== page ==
CHICAGO (WLS) -- An impassioned crowd of protesters took over Daley Plaza on Tuesday.
The group was made up of Chicago Public Schools students whose bus transportation to and from school was canceled just weeks before the start of the school year.
"Everyone was scrambling. The parents were scrambling, calling different bus companies, private bus companies. We were just hysterical," said parent Marissa Lichwick-Glesne.
Lichwick-Glesne's son is among the more than 5,000 students attending magnet and selective enrollment schools whose bus routes were canceled as the district said it has continued to grapple with a severe bus driver shortage.
He is a second-grader at Ted Lenart Regional Gifted Center on the Southeast Side. They, however, live on the Northwest Side, 20 miles away.
"It has been a challenge this year. It's been a struggle and it's been a fight," Lichwick-Glesne said.
Because she has epilepsy, she can't drive her son to school. They are instead forced to take public transportation.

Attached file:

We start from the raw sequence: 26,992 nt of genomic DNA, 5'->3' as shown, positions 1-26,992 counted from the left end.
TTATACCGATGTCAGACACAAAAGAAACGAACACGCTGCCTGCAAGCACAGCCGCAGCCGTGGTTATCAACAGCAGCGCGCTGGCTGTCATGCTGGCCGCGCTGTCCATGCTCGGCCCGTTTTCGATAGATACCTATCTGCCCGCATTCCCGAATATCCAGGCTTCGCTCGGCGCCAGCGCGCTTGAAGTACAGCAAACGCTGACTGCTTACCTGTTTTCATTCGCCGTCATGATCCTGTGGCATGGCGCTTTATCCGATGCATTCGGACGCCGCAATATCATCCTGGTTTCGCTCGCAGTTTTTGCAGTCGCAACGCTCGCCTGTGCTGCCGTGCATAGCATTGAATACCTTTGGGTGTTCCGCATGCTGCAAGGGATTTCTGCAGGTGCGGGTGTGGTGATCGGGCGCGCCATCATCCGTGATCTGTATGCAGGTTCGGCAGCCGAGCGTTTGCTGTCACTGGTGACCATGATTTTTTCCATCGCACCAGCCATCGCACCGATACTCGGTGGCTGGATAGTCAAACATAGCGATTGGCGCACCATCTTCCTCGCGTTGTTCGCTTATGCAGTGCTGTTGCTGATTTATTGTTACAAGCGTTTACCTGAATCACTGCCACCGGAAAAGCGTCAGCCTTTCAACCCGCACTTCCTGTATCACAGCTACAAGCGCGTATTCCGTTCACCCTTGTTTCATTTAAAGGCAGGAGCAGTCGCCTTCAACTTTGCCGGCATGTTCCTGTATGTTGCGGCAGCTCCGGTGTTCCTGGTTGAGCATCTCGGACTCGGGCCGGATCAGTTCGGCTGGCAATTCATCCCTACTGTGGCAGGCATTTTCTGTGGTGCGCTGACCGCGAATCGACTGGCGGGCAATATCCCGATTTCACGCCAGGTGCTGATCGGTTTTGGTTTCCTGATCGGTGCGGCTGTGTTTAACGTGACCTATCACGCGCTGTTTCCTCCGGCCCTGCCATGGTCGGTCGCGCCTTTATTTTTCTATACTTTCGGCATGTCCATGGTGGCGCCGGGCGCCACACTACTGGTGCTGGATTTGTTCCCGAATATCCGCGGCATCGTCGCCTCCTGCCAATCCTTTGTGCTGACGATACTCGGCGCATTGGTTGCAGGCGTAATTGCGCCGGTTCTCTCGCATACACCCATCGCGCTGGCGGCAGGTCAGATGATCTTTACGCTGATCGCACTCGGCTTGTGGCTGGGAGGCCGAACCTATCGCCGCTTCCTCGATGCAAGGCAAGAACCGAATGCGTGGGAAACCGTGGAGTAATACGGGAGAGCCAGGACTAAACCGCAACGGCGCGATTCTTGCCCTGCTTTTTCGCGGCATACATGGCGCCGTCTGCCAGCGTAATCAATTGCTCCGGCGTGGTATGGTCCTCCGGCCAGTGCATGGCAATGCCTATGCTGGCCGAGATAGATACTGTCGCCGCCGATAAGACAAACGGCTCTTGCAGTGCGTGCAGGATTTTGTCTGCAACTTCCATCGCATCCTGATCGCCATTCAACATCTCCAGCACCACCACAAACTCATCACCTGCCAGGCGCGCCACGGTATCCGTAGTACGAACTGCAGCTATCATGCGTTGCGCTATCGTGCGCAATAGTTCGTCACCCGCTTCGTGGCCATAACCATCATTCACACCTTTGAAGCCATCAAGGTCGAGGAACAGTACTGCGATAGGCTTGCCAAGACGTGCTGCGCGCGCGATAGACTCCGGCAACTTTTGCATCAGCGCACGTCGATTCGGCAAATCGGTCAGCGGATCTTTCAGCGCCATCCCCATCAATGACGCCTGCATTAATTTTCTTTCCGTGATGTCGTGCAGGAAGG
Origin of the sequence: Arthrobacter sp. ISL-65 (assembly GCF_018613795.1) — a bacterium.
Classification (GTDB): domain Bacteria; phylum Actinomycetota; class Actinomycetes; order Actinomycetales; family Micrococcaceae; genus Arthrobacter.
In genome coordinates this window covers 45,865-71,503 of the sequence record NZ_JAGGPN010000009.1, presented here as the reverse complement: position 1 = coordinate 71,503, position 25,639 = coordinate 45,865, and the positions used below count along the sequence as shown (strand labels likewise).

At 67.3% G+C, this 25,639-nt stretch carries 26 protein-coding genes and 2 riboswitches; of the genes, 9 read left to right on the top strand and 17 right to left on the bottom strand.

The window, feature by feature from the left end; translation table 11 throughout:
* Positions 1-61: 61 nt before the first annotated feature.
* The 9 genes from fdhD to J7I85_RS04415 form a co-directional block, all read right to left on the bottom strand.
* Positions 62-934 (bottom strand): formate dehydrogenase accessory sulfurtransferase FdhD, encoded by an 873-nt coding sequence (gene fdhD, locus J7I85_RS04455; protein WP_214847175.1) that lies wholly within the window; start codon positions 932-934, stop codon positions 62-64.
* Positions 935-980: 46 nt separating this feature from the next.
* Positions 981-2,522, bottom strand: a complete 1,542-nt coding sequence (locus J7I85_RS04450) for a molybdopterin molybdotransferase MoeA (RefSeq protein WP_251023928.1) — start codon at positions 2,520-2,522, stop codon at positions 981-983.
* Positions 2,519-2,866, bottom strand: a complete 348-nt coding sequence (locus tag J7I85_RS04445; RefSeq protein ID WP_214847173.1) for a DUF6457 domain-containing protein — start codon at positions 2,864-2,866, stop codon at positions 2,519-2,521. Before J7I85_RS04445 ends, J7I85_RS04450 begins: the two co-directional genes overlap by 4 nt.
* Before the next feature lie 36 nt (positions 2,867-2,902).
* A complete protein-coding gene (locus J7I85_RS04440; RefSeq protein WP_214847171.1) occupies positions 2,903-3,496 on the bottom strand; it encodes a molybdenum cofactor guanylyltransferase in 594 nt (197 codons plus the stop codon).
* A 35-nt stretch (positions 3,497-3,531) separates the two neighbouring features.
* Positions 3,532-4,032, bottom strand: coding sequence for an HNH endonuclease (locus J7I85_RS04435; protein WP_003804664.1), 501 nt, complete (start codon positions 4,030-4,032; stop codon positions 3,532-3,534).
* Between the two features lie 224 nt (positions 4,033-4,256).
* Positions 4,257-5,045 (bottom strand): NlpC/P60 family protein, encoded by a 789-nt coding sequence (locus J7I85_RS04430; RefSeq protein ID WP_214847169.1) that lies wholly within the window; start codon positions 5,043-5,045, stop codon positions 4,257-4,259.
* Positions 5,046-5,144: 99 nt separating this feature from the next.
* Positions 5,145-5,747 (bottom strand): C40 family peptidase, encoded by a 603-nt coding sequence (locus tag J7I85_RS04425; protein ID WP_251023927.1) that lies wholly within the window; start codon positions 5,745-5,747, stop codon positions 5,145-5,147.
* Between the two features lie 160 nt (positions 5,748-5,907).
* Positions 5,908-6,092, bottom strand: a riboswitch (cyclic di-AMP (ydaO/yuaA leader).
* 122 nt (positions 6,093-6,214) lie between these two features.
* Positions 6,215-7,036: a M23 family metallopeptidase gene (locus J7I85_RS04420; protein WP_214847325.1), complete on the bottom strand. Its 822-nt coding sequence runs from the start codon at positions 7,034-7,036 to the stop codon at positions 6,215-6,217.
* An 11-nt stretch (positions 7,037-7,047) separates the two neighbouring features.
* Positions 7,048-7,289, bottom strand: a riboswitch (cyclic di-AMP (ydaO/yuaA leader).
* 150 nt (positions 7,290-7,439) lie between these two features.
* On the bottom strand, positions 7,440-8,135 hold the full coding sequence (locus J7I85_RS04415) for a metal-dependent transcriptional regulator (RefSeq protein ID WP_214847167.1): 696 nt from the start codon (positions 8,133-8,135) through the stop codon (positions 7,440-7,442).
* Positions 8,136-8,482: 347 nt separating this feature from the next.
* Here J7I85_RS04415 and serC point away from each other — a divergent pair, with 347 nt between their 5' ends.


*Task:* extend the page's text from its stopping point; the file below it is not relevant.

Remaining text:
"We take two trains and a bus every day to get to school. It's over two hours, his commute. He's 7 years old," Lichwick-Glesne said.
Advocacy groups have been calling for a transportation allowance for those whose bus routes were canceled.
"Students and parents are now facing commutes up to five hours per day. Some have resorted to unreliable and potentially unsafe third-party transportation services costing families hundreds of dollars each month," said Hal Woods with Kids First Chicago.
The district has offered families a stipend in the past, but declined to this year because it's not sustainable, CPS said.
"I believe this is indefensible, inexcusable, and unconscionable," Lichwick-Glesne said. "We know what needs to be done, and we know what these kids are going through and what these parents are going through every day to get their kids to school, and we need help. We need relief."
CPS is covering the cost of CTA Ventra cards for students affected while the district works to resolve this issue. They're holding bus driver hiring fairs, increasing pay for its drivers, they said, and promise to give families a timelier update next year.